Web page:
AbstractThe present discussion will outline work examining whether ID-based speed-accuracy relations hold for goal-directed eye movements (i.e., saccades). Indeed, although the oculomotor literature has shown that amplitude-based ID changes elicit a robust increase in movement time (MT) it is largely unclear whether width-based ID changes similarly influence MT. This distinction represents an important test of Fitts' theorem and the assertion that movements yielding the same ID produce equivalent MTs regardless of the response's amplitude and width combination (i.e., unitary MT/ID relations). To that end, participants completed saccades in separate conditions that manipulated the amplitude and width characteristics of a target object. Importantly, the separate amplitude and width conditions were equated for ID (i.e., 3.34, 3.67, 4.06 and 4.61 bits of information) â€“ a manipulation that provided a test of whether saccades are governed via unitary MT/ID relation. MTs for primary saccades across amplitude and width conditions increased as a function of increasing ID (R2=0.99 and 0.76); however, the slope of the MT/ID relation for the amplitude condition (18 ms: CI95%=5) was steeper than the width condition (3: CI95%=2). Further, aggregation of MTs for primary and secondary saccades did not enhance the explanatory power for MT/ID relations (R2=0.97 and 0.54). Thus, the present results demonstrate that, for saccades, the fixed parameter nature of Fitts' ID cannot be applied to a continuous range of veridical movement amplitudes and target widths.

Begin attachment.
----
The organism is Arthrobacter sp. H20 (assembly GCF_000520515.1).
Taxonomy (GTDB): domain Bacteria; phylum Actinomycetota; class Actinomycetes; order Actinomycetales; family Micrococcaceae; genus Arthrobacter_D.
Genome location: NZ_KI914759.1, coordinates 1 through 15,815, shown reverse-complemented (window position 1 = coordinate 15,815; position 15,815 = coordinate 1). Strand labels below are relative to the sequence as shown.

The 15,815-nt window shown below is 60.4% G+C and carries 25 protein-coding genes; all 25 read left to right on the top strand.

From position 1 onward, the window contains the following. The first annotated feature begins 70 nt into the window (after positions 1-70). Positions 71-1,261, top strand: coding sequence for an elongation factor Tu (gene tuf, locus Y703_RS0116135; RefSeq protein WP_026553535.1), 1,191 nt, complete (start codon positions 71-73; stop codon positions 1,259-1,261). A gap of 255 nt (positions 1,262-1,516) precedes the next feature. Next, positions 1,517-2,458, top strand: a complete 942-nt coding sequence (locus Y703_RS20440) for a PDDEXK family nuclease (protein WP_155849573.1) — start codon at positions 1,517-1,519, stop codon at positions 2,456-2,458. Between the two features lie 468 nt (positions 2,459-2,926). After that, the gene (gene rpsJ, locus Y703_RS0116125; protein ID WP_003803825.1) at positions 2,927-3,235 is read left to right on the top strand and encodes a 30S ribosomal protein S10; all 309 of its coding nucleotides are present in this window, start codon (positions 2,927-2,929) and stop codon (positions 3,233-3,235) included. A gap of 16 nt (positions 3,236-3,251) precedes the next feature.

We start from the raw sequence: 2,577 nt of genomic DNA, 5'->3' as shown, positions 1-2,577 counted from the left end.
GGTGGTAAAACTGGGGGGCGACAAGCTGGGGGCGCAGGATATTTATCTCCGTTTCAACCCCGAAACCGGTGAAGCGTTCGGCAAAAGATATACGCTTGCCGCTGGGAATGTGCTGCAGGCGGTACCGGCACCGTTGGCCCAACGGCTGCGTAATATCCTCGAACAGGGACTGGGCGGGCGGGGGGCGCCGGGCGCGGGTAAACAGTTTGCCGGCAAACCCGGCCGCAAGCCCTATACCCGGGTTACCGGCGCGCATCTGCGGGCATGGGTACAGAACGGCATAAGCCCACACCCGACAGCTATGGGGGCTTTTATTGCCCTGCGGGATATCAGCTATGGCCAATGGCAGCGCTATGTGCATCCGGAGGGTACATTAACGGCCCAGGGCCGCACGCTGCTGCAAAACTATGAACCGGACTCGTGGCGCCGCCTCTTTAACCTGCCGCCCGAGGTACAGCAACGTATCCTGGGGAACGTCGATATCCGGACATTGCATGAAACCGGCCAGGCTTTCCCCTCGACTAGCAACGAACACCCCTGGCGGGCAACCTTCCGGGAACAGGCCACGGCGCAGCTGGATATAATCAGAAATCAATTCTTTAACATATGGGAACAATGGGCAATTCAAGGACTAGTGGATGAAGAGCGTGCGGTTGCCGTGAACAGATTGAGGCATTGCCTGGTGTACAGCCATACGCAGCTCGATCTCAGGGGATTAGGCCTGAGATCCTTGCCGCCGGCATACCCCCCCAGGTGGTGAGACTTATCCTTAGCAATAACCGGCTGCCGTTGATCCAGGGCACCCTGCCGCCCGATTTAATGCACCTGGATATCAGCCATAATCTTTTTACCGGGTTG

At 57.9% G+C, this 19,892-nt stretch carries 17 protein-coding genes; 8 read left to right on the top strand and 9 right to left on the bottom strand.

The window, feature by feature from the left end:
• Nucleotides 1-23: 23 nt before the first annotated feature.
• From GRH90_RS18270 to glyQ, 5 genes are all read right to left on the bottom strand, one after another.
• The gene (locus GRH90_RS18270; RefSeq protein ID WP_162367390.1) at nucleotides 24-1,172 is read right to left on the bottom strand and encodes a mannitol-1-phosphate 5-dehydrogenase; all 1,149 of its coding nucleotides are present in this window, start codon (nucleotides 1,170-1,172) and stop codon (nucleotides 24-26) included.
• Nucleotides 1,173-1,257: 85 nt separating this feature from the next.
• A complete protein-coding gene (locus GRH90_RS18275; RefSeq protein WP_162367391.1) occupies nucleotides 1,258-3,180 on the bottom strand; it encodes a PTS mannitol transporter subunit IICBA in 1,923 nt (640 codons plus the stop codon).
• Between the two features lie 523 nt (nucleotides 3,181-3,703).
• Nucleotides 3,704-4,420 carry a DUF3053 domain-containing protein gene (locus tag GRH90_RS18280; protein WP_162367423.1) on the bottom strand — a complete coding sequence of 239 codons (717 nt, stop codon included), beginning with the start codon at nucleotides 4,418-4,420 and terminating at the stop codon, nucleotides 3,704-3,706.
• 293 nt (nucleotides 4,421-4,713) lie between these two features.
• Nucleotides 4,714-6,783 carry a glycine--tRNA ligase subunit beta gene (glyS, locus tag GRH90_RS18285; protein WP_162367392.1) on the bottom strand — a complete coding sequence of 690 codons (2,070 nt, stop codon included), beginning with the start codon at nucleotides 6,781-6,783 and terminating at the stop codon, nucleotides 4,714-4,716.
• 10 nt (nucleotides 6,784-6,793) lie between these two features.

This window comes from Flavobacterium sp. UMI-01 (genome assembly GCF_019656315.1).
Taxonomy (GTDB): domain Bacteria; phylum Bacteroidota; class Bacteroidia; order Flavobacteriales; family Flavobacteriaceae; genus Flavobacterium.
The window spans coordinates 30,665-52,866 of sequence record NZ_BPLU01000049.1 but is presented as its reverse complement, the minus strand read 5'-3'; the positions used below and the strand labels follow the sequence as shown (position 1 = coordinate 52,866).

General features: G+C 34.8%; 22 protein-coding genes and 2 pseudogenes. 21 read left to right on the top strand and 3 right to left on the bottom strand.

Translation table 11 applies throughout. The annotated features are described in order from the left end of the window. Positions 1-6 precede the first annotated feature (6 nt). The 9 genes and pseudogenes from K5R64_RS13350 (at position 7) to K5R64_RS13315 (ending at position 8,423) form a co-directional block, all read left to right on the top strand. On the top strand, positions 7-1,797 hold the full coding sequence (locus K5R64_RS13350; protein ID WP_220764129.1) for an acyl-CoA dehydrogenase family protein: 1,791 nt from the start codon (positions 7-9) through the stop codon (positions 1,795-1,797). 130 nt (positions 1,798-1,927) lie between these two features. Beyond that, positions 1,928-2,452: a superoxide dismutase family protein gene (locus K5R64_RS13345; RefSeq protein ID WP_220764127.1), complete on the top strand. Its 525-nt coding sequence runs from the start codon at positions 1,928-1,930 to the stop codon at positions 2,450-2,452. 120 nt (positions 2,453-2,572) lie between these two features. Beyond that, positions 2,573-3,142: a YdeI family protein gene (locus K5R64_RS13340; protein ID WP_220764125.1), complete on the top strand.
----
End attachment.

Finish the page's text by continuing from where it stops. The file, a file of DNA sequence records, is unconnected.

Acknowledgments: Supported by NSERC